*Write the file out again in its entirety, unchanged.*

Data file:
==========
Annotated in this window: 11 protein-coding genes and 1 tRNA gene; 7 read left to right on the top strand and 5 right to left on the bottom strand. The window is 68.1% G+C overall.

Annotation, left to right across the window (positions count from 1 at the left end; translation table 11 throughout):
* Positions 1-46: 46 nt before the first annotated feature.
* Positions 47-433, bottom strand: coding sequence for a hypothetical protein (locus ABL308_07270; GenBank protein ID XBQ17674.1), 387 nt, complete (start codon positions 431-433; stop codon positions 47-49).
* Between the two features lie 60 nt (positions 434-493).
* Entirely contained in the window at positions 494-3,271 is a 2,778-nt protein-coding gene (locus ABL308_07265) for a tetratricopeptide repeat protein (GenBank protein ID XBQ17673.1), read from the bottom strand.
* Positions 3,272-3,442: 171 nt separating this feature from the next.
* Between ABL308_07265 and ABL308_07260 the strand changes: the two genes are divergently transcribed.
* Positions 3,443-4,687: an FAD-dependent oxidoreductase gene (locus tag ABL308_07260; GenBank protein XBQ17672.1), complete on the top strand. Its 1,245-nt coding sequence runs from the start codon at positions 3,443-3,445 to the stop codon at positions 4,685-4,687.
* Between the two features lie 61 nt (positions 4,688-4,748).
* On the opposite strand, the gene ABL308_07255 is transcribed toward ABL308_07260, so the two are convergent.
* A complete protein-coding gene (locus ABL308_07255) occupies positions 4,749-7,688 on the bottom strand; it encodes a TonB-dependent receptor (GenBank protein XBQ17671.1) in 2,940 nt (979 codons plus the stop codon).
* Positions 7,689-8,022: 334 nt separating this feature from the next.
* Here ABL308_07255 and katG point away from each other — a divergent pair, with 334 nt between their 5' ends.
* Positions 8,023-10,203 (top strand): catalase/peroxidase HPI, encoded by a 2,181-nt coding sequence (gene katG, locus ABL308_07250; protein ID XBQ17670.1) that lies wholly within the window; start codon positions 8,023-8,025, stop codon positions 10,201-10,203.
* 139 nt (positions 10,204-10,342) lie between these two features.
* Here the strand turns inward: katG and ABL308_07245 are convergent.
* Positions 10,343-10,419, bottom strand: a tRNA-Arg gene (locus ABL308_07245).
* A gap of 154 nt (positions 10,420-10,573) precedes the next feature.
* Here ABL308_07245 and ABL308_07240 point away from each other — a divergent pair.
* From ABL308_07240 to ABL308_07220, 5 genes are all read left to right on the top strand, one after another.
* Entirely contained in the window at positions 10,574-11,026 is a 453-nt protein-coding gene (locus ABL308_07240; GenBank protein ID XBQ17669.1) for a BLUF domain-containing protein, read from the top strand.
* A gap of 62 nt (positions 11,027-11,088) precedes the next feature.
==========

Annotated in this window: 11 protein-coding genes and 1 tRNA gene; 7 read left to right on the top strand and 5 right to left on the bottom strand. The window is 68.1% G+C overall.

Annotation, left to right across the window (positions count from 1 at the left end; translation table 11 throughout):
* Positions 1-46: 46 nt before the first annotated feature.
* Positions 47-433, bottom strand: coding sequence for a hypothetical protein (locus ABL308_07270; GenBank protein ID XBQ17674.1), 387 nt, complete (start codon positions 431-433; stop codon positions 47-49).
* Between the two features lie 60 nt (positions 434-493).
* Entirely contained in the window at positions 494-3,271 is a 2,778-nt protein-coding gene (locus ABL308_07265) for a tetratricopeptide repeat protein (GenBank protein ID XBQ17673.1), read from the bottom strand.
* Positions 3,272-3,442: 171 nt separating this feature from the next.
* Between ABL308_07265 and ABL308_07260 the strand changes: the two genes are divergently transcribed.
* Positions 3,443-4,687: an FAD-dependent oxidoreductase gene (locus tag ABL308_07260; GenBank protein XBQ17672.1), complete on the top strand. Its 1,245-nt coding sequence runs from the start codon at positions 3,443-3,445 to the stop codon at positions 4,685-4,687.
* Between the two features lie 61 nt (positions 4,688-4,748).
* On the opposite strand, the gene ABL308_07255 is transcribed toward ABL308_07260, so the two are convergent.
* A complete protein-coding gene (locus ABL308_07255) occupies positions 4,749-7,688 on the bottom strand; it encodes a TonB-dependent receptor (GenBank protein XBQ17671.1) in 2,940 nt (979 codons plus the stop codon).
* Positions 7,689-8,022: 334 nt separating this feature from the next.
* Here ABL308_07255 and katG point away from each other — a divergent pair, with 334 nt between their 5' ends.
* Positions 8,023-10,203 (top strand): catalase/peroxidase HPI, encoded by a 2,181-nt coding sequence (gene katG, locus ABL308_07250; protein ID XBQ17670.1) that lies wholly within the window; start codon positions 8,023-8,025, stop codon positions 10,201-10,203.
* 139 nt (positions 10,204-10,342) lie between these two features.
* Here the strand turns inward: katG and ABL308_07245 are convergent.
* Positions 10,343-10,419, bottom strand: a tRNA-Arg gene (locus ABL308_07245).
* A gap of 154 nt (positions 10,420-10,573) precedes the next feature.
* Here ABL308_07245 and ABL308_07240 point away from each other — a divergent pair.
* From ABL308_07240 to ABL308_07220, 5 genes are all read left to right on the top strand, one after another.
* Entirely contained in the window at positions 10,574-11,026 is a 453-nt protein-coding gene (locus ABL308_07240; GenBank protein ID XBQ17669.1) for a BLUF domain-containing protein, read from the top strand.
* A gap of 62 nt (positions 11,027-11,088) precedes the next feature.